- Portsoy Harbour. Shore St, Portsoy, Banff AB45 2RX. 13-minute drive. A small but historically significant harbour that was originally built to service the export of marble which Portsoy became famous for. Today the harbour is a popular recreation spot and the location of a major annual sailboat festival.
Address and map
Tickets and opening times
Special offer! Click this affiliate link to purchase a Historic Environment Scotland Explorer Pass from Viator. Your 5-day or 14-day pass allows free entry to more than 77 castles, cathedrals, distilleries and more throughout Scotland.
- 1 April to 31 October: Daily, 11am to 5pm. Last entry 4.30pm
- 1 Nov to 31 Mar: Thursday to Sunday, 11am to 4pm. Last entry 3.30pm
- 25 and 26 December
- 1 and 2 January
- Telephone: 01261 818 181
- email: NA
- Website: Historic Environment Scotland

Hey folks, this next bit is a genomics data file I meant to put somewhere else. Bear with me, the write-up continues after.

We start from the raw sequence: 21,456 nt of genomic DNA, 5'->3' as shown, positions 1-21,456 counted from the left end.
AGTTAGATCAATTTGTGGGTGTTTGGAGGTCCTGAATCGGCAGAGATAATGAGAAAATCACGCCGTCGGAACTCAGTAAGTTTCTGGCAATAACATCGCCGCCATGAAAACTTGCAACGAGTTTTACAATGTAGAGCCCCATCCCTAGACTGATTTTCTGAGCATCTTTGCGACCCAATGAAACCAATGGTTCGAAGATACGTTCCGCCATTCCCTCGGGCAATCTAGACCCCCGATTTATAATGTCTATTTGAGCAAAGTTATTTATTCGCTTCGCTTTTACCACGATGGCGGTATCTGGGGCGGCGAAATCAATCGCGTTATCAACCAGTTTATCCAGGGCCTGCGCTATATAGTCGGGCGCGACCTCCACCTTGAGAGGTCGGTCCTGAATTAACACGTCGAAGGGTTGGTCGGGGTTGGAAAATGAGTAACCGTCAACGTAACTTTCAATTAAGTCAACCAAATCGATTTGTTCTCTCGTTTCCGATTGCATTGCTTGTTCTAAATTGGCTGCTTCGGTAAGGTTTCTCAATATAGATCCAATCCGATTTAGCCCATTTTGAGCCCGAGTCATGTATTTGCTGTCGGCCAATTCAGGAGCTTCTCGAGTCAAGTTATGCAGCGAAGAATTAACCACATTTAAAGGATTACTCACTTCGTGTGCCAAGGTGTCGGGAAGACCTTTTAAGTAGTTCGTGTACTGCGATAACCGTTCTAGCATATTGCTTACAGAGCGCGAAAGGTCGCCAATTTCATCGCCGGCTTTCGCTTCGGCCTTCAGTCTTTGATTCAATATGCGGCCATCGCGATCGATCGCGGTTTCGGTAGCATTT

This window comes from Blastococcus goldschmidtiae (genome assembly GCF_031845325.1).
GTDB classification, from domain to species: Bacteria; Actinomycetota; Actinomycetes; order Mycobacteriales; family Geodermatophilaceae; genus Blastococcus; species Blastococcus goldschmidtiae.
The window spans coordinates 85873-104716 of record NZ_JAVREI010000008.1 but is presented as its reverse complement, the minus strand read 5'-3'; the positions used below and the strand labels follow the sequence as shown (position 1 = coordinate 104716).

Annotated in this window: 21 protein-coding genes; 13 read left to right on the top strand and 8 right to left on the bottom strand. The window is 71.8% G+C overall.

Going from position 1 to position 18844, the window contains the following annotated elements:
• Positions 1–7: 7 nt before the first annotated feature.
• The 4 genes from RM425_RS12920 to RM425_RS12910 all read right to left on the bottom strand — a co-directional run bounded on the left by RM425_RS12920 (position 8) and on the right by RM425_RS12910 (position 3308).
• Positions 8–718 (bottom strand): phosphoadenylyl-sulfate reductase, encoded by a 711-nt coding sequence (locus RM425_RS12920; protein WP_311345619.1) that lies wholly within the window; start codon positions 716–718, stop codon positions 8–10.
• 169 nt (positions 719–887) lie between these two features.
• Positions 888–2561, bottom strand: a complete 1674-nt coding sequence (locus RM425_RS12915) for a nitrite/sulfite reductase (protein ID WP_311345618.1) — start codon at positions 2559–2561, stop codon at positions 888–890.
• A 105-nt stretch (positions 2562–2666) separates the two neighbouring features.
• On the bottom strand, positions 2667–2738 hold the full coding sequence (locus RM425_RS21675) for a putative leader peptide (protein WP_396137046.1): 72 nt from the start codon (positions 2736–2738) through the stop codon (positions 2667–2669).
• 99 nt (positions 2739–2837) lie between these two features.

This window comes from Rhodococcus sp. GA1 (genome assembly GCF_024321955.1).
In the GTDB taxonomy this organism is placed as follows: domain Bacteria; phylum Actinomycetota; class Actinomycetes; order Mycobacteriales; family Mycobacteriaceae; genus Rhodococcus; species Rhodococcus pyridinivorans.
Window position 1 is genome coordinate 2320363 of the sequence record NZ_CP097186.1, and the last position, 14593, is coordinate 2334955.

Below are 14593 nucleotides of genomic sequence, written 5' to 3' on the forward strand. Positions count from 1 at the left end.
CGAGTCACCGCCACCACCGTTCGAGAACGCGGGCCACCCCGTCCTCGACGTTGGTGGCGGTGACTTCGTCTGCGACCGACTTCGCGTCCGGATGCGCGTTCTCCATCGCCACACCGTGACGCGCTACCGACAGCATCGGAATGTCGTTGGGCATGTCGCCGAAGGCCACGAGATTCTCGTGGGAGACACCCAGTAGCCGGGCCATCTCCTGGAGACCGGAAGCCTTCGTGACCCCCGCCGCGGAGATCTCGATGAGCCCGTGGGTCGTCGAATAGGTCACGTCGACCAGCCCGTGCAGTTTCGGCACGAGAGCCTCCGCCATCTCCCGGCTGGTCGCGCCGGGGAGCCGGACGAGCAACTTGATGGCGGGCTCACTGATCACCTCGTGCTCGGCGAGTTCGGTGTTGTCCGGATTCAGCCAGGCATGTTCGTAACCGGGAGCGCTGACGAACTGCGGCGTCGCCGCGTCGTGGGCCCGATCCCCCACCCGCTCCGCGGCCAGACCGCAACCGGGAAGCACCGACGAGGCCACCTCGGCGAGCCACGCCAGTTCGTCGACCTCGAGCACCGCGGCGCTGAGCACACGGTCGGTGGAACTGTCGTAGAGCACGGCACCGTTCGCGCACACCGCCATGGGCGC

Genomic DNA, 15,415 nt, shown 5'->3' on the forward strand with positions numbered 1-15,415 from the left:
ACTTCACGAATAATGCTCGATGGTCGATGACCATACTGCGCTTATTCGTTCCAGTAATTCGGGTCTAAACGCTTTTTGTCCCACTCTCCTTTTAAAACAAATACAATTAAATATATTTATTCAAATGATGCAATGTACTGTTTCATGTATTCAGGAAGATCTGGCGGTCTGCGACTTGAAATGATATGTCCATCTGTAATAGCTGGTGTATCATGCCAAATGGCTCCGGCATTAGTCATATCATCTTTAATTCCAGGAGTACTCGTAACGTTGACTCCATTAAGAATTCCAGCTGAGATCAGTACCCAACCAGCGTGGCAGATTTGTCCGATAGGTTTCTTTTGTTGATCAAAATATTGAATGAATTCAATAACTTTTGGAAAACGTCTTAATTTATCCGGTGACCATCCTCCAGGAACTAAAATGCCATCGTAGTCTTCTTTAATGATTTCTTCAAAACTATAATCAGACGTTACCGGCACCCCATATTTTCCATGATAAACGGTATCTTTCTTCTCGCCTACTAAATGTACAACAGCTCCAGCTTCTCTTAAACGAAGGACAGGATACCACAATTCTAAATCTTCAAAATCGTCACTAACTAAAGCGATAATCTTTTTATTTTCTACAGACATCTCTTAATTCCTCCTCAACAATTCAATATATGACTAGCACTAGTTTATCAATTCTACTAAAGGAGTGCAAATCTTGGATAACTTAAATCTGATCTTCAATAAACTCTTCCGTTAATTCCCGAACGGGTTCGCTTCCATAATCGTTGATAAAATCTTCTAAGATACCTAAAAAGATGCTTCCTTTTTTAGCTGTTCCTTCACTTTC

Photos and video
More places to visit in Grampian
- Aberdeen Travel Information – Complete GuideAlthough the city is best known for its links to the oil and gas industry it also has a vibrant nightlife and extensive shopping areas, as well as some fascinating history in the old part of the town like Aberdeen University which dates back to 1495.
- The Speyside Malt Whisky TrailSpeyside is famous within whisky-drinking circles for having the largest number of operational distilleries out of all six whisky-producing regions, with two of the most-consumed brands in the world originating from the area.
- The Complete Guide to Free Attractions in Aberdeenshire and MorayFind a great selection of free attractions with my list of the best free attractions in Aberdeenshire and Moray
- The Banff Heritage Trail – Aberdeenshire: Complete Visitor GuideThere’s a huge amount of history in this little town including a pre-reformation market cross, a tollbooth, the gorgeous 18th-century Duff House, and of course the lovely harbour which now mainly serves leisure craft.
- The Aberdeenshire Castle TrailAberdeenshire has long been hailed as Scotland’s castle county, and with good reason, as this remote area of Britain is home to more castles per acre than anywhere else in the nation.